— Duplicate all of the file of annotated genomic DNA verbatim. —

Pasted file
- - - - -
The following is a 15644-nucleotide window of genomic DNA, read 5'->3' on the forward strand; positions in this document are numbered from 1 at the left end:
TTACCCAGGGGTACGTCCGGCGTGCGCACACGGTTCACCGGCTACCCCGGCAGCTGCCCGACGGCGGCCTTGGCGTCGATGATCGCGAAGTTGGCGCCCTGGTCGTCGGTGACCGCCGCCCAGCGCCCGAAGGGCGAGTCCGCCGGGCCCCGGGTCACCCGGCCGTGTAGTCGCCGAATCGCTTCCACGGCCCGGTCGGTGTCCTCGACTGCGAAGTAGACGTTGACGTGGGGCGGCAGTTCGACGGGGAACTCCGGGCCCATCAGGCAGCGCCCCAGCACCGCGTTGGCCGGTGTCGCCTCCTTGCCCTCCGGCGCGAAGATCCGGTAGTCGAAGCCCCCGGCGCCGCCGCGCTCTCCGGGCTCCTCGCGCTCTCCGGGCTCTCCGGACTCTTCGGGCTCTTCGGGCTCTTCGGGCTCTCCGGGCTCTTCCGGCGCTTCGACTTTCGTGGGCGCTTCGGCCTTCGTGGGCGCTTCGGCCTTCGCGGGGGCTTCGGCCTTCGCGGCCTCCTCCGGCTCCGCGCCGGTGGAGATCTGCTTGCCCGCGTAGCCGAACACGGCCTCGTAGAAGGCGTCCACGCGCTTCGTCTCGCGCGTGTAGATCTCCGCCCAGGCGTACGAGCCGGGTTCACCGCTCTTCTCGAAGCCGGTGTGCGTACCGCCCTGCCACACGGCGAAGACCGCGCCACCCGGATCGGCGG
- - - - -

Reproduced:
The following is a 15644-nucleotide window of genomic DNA, read 5'->3' on the forward strand; positions in this document are numbered from 1 at the left end:
TTACCCAGGGGTACGTCCGGCGTGCGCACACGGTTCACCGGCTACCCCGGCAGCTGCCCGACGGCGGCCTTGGCGTCGATGATCGCGAAGTTGGCGCCCTGGTCGTCGGTGACCGCCGCCCAGCGCCCGAAGGGCGAGTCCGCCGGGCCCCGGGTCACCCGGCCGTGTAGTCGCCGAATCGCTTCCACGGCCCGGTCGGTGTCCTCGACTGCGAAGTAGACGTTGACGTGGGGCGGCAGTTCGACGGGGAACTCCGGGCCCATCAGGCAGCGCCCCAGCACCGCGTTGGCCGGTGTCGCCTCCTTGCCCTCCGGCGCGAAGATCCGGTAGTCGAAGCCCCCGGCGCCGCCGCGCTCTCCGGGCTCCTCGCGCTCTCCGGGCTCTCCGGACTCTTCGGGCTCTTCGGGCTCTTCGGGCTCTCCGGGCTCTTCCGGCGCTTCGACTTTCGTGGGCGCTTCGGCCTTCGTGGGCGCTTCGGCCTTCGCGGGGGCTTCGGCCTTCGCGGCCTCCTCCGGCTCCGCGCCGGTGGAGATCTGCTTGCCCGCGTAGCCGAACACGGCCTCGTAGAAGGCGTCCACGCGCTTCGTCTCGCGCGTGTAGATCTCCGCCCAGGCGTACGAGCCGGGTTCACCGCTCTTCTCGAAGCCGGTGTGCGTACCGCCCTGCCACACGGCGAAGACCGCGCCACCCGGATCGGCGG